Why Dysfunctional Families Stay That Way

by Marie Hartwell-Walker, Ed.D.

Iíve been asked time and again why dysfunctional families stay that way. Youíd think with all the talk shows, magazine and newspaper articles, and even what is now presented on prime time TV sitcoms, that people would know what normal is and would want to bring up their children normally. How is it that alcoholism, abuse and neglect can continue in the information age?

There are, of course, all manner of factors that keep dysfunction going: social, political, economic, etc. As a psychologist, what I know best is the piece that lies within the family. Bear with me while I use a story to take the long way around to explain why dysfunctional families find it so hard to give it up.

Do you remember the story of "The Emperorís New Clothes"? The emperor was persuaded by a couple of con-men tailors that they made magical clothes so fine and beautiful that only a truly honest man could see them. When they presented him with his new robes, the emperor saw nothing but, not wanting to be seen as a dishonest man, he commended them on their wonderful workmanship, paid them handsomely and made the motions of putting the clothes on.

The kingís courtiers, who were dishonest men, understood that they would not see anything, but not wanting to be found out, made the requisite fuss about the robes. Honest men, fearing the king and wanting to keep their positions, pretended that they could see magnificent colors and wonderful designs.

So it was that the king paraded in his underwear throughout the town, his courtiers following behind him. The populace, like the courtiers, also shouted complements to the king.

This foolishness would have continued indefinitely had it not been for a small boy in the crowd who, not yet sufficiently worried about what other people might think of him, called out, "But the emperor has no clothes." His shout broke the spell and everyone saw how it really was.

The people laughed, the king and his courtiers were embarrassed, and we are all supposed to be impressed with a moral about the importance of telling it how it is.

What the story doesnít tell you is that, in real life, no one likes that kid and that no one wants to pay attention to his message. You see, the king canít be embarrassed like that and still be a powerful king. The dishonest courtiers will need to reconstruct the charade to continue their mischief. The good people will still participate in the folly because they donít want to embarrass anyone or because they lack the courage or resources to get another job or perhaps because they donít want to show themselves as having made foolish choices.

The childís perception, though accurate, will be overwhelmed by the agendas of all the adults. Usually, the situation will be reconstructed and the folly will go on. To survive, the child will either have to find a way to become part of it or he will have to leaveĖand that isnít an easy thing for any child to do. Where can he go? Will there ever be a place for him at home if he continues to hold onto an idea that upsets and embarrasses all the adults around him?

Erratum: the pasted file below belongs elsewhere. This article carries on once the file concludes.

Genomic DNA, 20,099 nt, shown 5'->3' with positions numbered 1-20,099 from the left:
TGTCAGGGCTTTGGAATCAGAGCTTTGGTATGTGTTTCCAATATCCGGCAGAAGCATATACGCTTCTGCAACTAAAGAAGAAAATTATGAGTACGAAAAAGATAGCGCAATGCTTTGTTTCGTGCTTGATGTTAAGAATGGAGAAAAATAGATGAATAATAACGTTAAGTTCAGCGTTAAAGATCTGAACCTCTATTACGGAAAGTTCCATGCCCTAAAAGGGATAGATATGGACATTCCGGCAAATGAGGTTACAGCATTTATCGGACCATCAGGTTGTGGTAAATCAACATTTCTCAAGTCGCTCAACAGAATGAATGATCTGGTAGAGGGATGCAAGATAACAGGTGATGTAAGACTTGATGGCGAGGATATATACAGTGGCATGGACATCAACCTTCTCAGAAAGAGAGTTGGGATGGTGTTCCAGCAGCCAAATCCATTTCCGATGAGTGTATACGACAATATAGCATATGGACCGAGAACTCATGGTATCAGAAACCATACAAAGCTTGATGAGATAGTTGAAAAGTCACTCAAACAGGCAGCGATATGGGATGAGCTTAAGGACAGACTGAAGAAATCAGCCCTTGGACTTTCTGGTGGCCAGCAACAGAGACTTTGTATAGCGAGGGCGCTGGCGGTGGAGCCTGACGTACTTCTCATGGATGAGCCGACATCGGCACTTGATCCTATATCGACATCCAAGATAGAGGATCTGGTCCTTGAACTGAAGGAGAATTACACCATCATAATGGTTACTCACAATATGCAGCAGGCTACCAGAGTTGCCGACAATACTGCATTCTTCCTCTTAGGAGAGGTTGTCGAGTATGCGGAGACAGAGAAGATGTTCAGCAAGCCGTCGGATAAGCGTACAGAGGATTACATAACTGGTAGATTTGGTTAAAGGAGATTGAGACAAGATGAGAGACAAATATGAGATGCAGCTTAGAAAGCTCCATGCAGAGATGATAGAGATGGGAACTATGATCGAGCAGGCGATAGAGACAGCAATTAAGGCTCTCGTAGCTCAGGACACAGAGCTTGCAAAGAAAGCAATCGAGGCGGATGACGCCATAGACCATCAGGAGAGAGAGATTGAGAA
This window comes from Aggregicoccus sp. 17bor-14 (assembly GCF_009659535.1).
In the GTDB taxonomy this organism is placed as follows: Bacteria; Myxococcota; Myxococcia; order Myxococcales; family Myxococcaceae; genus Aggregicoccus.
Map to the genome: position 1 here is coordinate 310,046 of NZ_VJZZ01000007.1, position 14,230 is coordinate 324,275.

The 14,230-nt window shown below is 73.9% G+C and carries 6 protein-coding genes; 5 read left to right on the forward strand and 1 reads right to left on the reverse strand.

Because they donít know what normal is, a dysfunctional family is participating in the pretense that they are a normal family bringing up children within the range of what is normal. Because we live in a culture that respects family privacy, someone usually has to get badly hurt before the illusion is questioned by anyone outside its ranks.

Usually it isnít until the teen years, when kids have spent a considerable amount of time with the families of friends, that they begin to understand that things can be different than what they have experienced in their own families. by that time, they have spent all of their formative years in an abnormal situation, developing abnormal ideas about love, loyalty, interdependence, functioning and roles. If they somehow have the courage to call it like it is, the family will do its best to bring them back into line.

All this is at least part of the reason that, in the face of so much information, dysfunction persists. To deal with a dysfunctional family is not only to deal with whatever they say the problem is (e.g., fatherís drinking, motherís temper, the childís truancy, etc.), but also to deal with an intricate system of illusions and myths that the family relies on to keep it whole.

It takes enormous motivation, courage, and perseverance for a family to work itself out of its unhealthy state and to take the leap of faith into something new that will work better for everyone. My job as a counselor (and the job of anyone who want to help rather than merely criticize) is to help these families fully appreciate what is required, to support them as best we can, and to direct them to the resources (internal and external) that will make change possible.

In summary, to start to move your family out of dysfunctional behavior:

  • Donít criticize. Analyze. If you think your family is dysfunctional, take a step back and try to identify the forces that keep it that way.
  • To make change, stop the old behaviors and find new ways to be together as a family that will support the change.
  • Know that it is difficult to change this kind of situation from the inside. You are probably too much a part of the system to really see it. Thereís lots of help out in the world. Be willing to take advantage of some of it.

-Adapted, with permission, from www.parentadvisor.net
This article, in a slightly different form, originally appeared in the Amherst Bulletin, January 28, 1994.

Date published: 1/27/00 12:17:55 PM




Last updated: 30 Apr 2016
Last reviewed: By John M. Grohol, Psy.D. on 30 Apr 2016
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